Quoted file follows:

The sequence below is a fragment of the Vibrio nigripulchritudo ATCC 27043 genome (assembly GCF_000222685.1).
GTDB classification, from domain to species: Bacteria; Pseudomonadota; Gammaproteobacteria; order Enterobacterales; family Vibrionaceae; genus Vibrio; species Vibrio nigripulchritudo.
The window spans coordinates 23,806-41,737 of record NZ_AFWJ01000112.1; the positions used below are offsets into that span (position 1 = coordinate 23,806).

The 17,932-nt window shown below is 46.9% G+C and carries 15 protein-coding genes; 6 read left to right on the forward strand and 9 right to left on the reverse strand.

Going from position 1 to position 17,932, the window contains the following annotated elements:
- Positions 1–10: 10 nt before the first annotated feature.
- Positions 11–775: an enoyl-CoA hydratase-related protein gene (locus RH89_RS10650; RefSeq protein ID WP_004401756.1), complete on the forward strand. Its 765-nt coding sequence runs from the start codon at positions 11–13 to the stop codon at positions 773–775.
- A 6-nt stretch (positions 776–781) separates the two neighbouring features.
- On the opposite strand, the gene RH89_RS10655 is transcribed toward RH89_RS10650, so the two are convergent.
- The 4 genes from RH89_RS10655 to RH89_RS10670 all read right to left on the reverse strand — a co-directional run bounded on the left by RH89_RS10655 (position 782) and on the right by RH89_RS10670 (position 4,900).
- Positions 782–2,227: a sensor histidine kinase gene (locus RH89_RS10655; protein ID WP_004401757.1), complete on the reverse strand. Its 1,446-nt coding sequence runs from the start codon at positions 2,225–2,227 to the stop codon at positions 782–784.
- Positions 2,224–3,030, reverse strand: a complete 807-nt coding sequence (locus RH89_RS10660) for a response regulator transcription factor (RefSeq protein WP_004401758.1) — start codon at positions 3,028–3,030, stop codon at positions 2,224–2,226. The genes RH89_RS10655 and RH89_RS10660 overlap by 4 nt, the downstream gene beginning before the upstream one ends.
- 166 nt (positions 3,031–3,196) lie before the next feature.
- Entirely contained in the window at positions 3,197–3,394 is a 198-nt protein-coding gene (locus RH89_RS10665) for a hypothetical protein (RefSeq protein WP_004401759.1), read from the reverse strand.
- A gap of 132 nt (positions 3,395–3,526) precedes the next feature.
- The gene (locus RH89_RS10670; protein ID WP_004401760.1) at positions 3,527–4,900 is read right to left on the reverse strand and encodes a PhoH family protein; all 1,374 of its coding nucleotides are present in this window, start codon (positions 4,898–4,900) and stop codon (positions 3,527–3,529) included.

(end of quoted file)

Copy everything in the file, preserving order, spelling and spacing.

The sequence below is a fragment of the Vibrio nigripulchritudo ATCC 27043 genome (assembly GCF_000222685.1).
GTDB classification, from domain to species: Bacteria; Pseudomonadota; Gammaproteobacteria; order Enterobacterales; family Vibrionaceae; genus Vibrio; species Vibrio nigripulchritudo.
The window spans coordinates 23,806-41,737 of record NZ_AFWJ01000112.1; the positions used below are offsets into that span (position 1 = coordinate 23,806).

The 17,932-nt window shown below is 46.9% G+C and carries 15 protein-coding genes; 6 read left to right on the forward strand and 9 right to left on the reverse strand.

Going from position 1 to position 17,932, the window contains the following annotated elements:
- Positions 1–10: 10 nt before the first annotated feature.
- Positions 11–775: an enoyl-CoA hydratase-related protein gene (locus RH89_RS10650; RefSeq protein ID WP_004401756.1), complete on the forward strand. Its 765-nt coding sequence runs from the start codon at positions 11–13 to the stop codon at positions 773–775.
- A 6-nt stretch (positions 776–781) separates the two neighbouring features.
- On the opposite strand, the gene RH89_RS10655 is transcribed toward RH89_RS10650, so the two are convergent.
- The 4 genes from RH89_RS10655 to RH89_RS10670 all read right to left on the reverse strand — a co-directional run bounded on the left by RH89_RS10655 (position 782) and on the right by RH89_RS10670 (position 4,900).
- Positions 782–2,227: a sensor histidine kinase gene (locus RH89_RS10655; protein ID WP_004401757.1), complete on the reverse strand. Its 1,446-nt coding sequence runs from the start codon at positions 2,225–2,227 to the stop codon at positions 782–784.
- Positions 2,224–3,030, reverse strand: a complete 807-nt coding sequence (locus RH89_RS10660) for a response regulator transcription factor (RefSeq protein WP_004401758.1) — start codon at positions 3,028–3,030, stop codon at positions 2,224–2,226. The genes RH89_RS10655 and RH89_RS10660 overlap by 4 nt, the downstream gene beginning before the upstream one ends.
- 166 nt (positions 3,031–3,196) lie before the next feature.
- Entirely contained in the window at positions 3,197–3,394 is a 198-nt protein-coding gene (locus RH89_RS10665) for a hypothetical protein (RefSeq protein WP_004401759.1), read from the reverse strand.
- A gap of 132 nt (positions 3,395–3,526) precedes the next feature.
- The gene (locus RH89_RS10670; protein ID WP_004401760.1) at positions 3,527–4,900 is read right to left on the reverse strand and encodes a PhoH family protein; all 1,374 of its coding nucleotides are present in this window, start codon (positions 4,898–4,900) and stop codon (positions 3,527–3,529) included.